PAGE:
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TODAY IN SWEDEN

Today in Sweden: A roundup of the latest news on Tuesday

Find out what's going on in Sweden today with The Local's short roundup of the news in less than five minutes.

Swedish PM Magdalena Andersson and Ulf Kristersson, leader of the Moderate Party, both observe Nato's Cold Response exercise in northern Norway.
Swedish PM Magdalena Andersson and Ulf Kristersson, leader of the Moderate Party, both observe Nato's Cold Response exercise in northern Norway. Photo: Anders Wiklund/TT

Two female staff die following Malmö school stabbing

Two women died after being stabbed at a high school in southern Sweden on Monday, police said, adding that an 18-year-old student had been arrested.

The two women, both in their 50s, “were employees of the school”, the police said in a statement following the attack at Malmö Latinskola, a secondary school in the centre of Malmö, the country’s third largest city.

Local media said the alleged attacker called the emergency number to say where he was and that he had put down his weapon and admitted to having killed two people.

He was armed with a knife and an axe, according to several Swedish media. The suspect was arrested without difficulty shortly after the arrival of the first patrol, according to the police account.

Read our story here 

Swedish vocab: en gärningsmän – a perpetrator 

Left Party split on cutting petrol tax 

More than 50 senior members of Sweden’s Left Party have written an open letter to the party leadership after it supported a proposal of the right-wing Moderate, Liberal, Christian Democrat, and Sweden Democrat parties to cut the price of petrol and diesel by four to five kronor by cutting tax.  

“We want to start a discussion. There are concerns about where are party is going on the environment question,” said Rikard Warlenius, a municipal politician in Stockholm. “Every time it comes to the crunch, many feel that environmental concerns have to take a back seat.”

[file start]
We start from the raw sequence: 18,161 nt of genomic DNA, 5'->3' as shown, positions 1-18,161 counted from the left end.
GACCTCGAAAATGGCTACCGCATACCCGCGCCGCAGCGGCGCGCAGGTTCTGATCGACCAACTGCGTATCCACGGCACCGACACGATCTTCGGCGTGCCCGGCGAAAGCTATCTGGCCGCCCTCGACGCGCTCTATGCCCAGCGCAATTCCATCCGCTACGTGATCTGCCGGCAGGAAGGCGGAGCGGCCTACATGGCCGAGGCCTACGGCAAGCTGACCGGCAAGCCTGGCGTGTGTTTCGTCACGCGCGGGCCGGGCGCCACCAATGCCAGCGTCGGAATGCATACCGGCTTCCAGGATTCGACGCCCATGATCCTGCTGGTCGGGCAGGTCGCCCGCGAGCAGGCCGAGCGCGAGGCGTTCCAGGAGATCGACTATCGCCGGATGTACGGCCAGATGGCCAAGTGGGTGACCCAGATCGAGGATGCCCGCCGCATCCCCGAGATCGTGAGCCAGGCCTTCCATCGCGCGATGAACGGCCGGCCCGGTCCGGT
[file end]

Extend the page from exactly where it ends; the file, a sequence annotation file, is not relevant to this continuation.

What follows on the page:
Swedish vocab: en uppgörelse – a deal, agreement

Swedish dairy cooperative Arla stops selling ‘Russian’ kefir 

Arla, Sweden’s biggest dairy cooperative, has temporarily stopped selling its fermented milk product Kefir, even though it is produced in Sweden, with all Swedish milk, and sold only to consumers in the country. 

“The packaging has an illustration of Moscow’s Red Square, and is associated with Russia in a way that doesn’t feel right in the current situation. So we are going to bring Kefir back with different packaging.” 

She said it was Red Square, with its connection to the ruling regime in Russia, which was a problem, rather than Russia in itself. 

“We have other products, such as smetana, for example, which also have onion domes on their packaging, which we have not withdrawn. It’s not Russian culture or Russian food we rejecting, but the Russian regime.”  

Swedish vocab: att förknippas med — to be associated with

Swedish PM and opposition leader observe Nato exercise in Norway 

Sweden’s Prime Minister Magdalena Andersson and Ulf Kristersson, leader of the Moderate Party, travelled to Evenes in Northern Norway on Monday to observe Nato’s Cold Response exercise. 

“There is a war going on in Europe, not far from where we are, so it’s natural that we, together, come to show our support for the Swedish military, who ultimately guarantee our democracy,” Andersson said at a joint press conference with Kristersson. 

“I want to emphasise how important I think it is that we can do this together,” Kristersson said. “When there is a war in Europe, it’s important that we can cooperate.” 

Troops from neutral Sweden and Finland are both taking part in the exercise, which is being led by Norway and involves troops from no fewer than 15 Nato countries. 

Around 1,500 Swedish troops and officers are taking party, together with JAS Gripen fighter planes.